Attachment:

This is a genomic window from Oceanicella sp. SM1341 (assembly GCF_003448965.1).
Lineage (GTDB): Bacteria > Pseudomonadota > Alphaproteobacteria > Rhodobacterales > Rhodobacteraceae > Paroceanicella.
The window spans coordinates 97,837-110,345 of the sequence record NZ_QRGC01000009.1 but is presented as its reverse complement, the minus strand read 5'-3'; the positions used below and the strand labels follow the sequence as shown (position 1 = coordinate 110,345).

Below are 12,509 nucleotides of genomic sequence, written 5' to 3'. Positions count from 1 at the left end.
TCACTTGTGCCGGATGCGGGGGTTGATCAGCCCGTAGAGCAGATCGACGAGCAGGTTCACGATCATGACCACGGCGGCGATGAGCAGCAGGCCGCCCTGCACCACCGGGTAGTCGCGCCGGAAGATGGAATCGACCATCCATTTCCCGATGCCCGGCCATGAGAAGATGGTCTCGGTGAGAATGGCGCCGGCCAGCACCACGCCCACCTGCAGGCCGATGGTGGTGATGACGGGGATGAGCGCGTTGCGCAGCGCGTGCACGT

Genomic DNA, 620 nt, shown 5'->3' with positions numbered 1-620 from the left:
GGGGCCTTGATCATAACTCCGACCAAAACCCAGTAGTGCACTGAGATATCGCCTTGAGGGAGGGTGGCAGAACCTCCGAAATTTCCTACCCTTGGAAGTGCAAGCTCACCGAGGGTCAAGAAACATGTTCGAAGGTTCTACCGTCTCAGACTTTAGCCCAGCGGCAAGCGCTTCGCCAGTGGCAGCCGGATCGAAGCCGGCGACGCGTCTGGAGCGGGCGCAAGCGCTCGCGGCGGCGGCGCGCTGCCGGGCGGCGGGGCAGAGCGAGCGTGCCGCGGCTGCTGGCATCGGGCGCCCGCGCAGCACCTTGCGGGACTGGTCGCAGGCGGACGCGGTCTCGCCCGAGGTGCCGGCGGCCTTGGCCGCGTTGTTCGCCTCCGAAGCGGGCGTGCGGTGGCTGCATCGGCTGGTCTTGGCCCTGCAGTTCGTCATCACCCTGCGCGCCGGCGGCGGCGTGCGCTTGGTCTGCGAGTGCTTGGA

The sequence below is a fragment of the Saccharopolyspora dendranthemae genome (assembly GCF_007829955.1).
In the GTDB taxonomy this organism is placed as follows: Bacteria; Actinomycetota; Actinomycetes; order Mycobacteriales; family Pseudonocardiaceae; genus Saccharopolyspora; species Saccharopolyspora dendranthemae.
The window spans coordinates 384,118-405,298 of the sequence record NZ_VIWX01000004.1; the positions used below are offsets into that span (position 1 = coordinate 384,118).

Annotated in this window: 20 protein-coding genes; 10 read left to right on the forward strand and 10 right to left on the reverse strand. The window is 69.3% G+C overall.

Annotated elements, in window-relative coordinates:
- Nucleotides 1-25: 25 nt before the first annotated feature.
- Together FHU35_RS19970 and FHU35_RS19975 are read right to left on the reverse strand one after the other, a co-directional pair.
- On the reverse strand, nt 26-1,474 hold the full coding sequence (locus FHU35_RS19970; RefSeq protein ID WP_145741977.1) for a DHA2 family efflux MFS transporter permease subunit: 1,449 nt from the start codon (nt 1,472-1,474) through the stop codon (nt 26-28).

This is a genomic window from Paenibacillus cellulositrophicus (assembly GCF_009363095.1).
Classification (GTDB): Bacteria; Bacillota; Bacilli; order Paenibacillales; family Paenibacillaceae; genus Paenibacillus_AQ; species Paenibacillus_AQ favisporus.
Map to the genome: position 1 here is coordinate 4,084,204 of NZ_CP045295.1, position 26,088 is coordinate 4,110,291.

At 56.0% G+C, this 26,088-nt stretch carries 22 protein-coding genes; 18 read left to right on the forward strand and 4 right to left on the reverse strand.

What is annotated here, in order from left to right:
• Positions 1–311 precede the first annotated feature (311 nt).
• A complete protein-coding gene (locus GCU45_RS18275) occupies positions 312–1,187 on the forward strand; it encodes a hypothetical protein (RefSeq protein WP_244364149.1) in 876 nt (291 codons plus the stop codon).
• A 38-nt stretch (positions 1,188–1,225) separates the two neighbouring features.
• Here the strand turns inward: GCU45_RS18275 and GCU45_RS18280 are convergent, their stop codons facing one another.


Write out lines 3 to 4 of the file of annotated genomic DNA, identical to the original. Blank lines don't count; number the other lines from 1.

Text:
The window spans coordinates 97,837-110,345 of the sequence record NZ_QRGC01000009.1 but is presented as its reverse complement, the minus strand read 5'-3'; the positions used below and the strand labels follow the sequence as shown (position 1 = coordinate 110,345).

Below are 12,509 nucleotides of genomic sequence, written 5' to 3'. Positions count from 1 at the left end.